DataDrivenMarketingAs companies have more and more customer information at their disposal, they can quite easily design and carry out their marketing activities in a data-driven manner. Advertisers no longer have to shoot at sparrows with cannons and spend a lot of money on large-scale campaigns, at the end of which only a fraction of the people reached become buyers. Instead, extensive amounts of data, in combination with modern technologies, enable targeted investments with high precision. Companies can replace gut feelings with well-founded information and not only use their budgets more efficiently, but also significantly increase the conversion rate.

However, shifting to a data-driven marketing approach is much more than buying the right piece of technology, according to Progress, a global software company that simplifies the development, deployment, and management of mission-critical applications.

Progress’s useful steps to data-driven marketing are in a nutshell:


  1. Create cross-channel data structures: This is a big infrastructure challenge because we need to combine data for each customer from each channel. It has both integration and data integrity implications because you must accommodate easy data source additions, large data storage and ways to anchor customer data from diverse channels to the same person.

  2. Understand the customer journey: While customer insight often starts with opinions and gut instincts, data injects objectivity. Simple questions about which course to take are settled by applying buyer journey behavior to similar customer prospects. Seek success by using what has already proven to be successful.

  3. Set long-term business goals: The journey toward true data-driven infrastructure starts with a mind shift away from superficial metrics toward long-term goals. The focus should be on identifying your long-term goals and leveraging whatever positively influences those goals. This enables marketing teams to define and diligently track KPIs and strategize to influence them. Further, it provides the tools needed to answer questions around true ROI, cost of acquisition, forecasting, optimized marketing planning and so on.

  4. Use predictive analytics: If the goals are defined and the necessary data sets are available, more precise predictions can be made using predictive analytics. At this point, a lead score becomes more meaningful, taking you from a relative number of points assigned to an actual conversion probability you can predict with great accuracy. Shifting from opinion-based heuristics to data-driven models is a key step toward automating the sales and marketing machine of a data-driven organization.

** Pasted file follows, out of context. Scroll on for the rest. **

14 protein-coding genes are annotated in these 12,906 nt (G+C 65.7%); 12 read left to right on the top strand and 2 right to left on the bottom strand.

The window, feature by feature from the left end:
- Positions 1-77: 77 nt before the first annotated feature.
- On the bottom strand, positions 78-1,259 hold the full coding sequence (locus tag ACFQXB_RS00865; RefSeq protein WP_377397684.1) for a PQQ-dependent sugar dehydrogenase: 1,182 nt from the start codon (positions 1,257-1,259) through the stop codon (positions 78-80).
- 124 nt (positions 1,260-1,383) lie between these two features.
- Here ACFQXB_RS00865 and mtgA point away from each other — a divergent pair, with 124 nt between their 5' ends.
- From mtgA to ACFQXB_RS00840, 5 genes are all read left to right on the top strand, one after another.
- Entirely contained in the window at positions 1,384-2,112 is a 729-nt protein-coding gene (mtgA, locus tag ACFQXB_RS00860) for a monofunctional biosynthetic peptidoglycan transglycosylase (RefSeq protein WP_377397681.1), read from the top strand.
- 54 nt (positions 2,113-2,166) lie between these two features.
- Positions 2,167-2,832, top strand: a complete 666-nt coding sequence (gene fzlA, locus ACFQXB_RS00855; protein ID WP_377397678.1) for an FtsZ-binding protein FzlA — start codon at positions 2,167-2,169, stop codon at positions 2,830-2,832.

5. Use prescriptive analytics – “best next action” for each customer: Accurate predictions on a macro level (forecasting), as well as micro level (customer conversion) are stepping stones to another level: prescriptions. Once you can predict behavior, you can prescribe next steps. This is similar to how Google can predict your likelihood to click on a certain ad with great accuracy. It uses data to present ads proven to be successful with people like you. By having the previously mentioned protocols in place, technology can now be effectively leveraged to help improve and prioritize the marketing process and increase customer conversion rates organically.

  6. Build customer intelligence through record and scoring systems: Based on these structures, customer data can be recorded and comprehensively analyzed. With the help of scoring systems, companies can build up “customer intelligence” so that they can learn to understand their customers and recognize behavioral patterns. Systems need to accommodate both.

“Data-driven marketing presents a number of challenges that are both technological and behavioral in equal measure, each requiring a mindset change. Pursuing the perfect data-driven result will yield continuous predictability, prioritization, attribution and automation. This can be integrated with the creative process to provide maximum impact and fast growth. With a mind shift into data-driven marketing, marketers can move away from deprecated notions like the marketing funnel, counting clicks, opinion-driven decisions and one-way communications. Instead, they can turn infrastructure into a smart, self-improving intelligent system to guide them to real customer conversations. Until recently, this seemed like science fiction, as opposed to marketing practice. But now, the road ahead is taking shape. It consists of understanding components of the customer journey and how it can be changed and expanded: ultimately providing more and more value,” Progress Software states in its whitepaper.

The fact is, if you want to be successful in the increasingly tough and competitive world, you can no longer avoid data-driven marketing. The challenges you must overcome are not only of a technical nature but require a rethink. Marketing can no longer be understood as a communication-like discipline, but a more scientific and strategic task.

By Daniela La Marca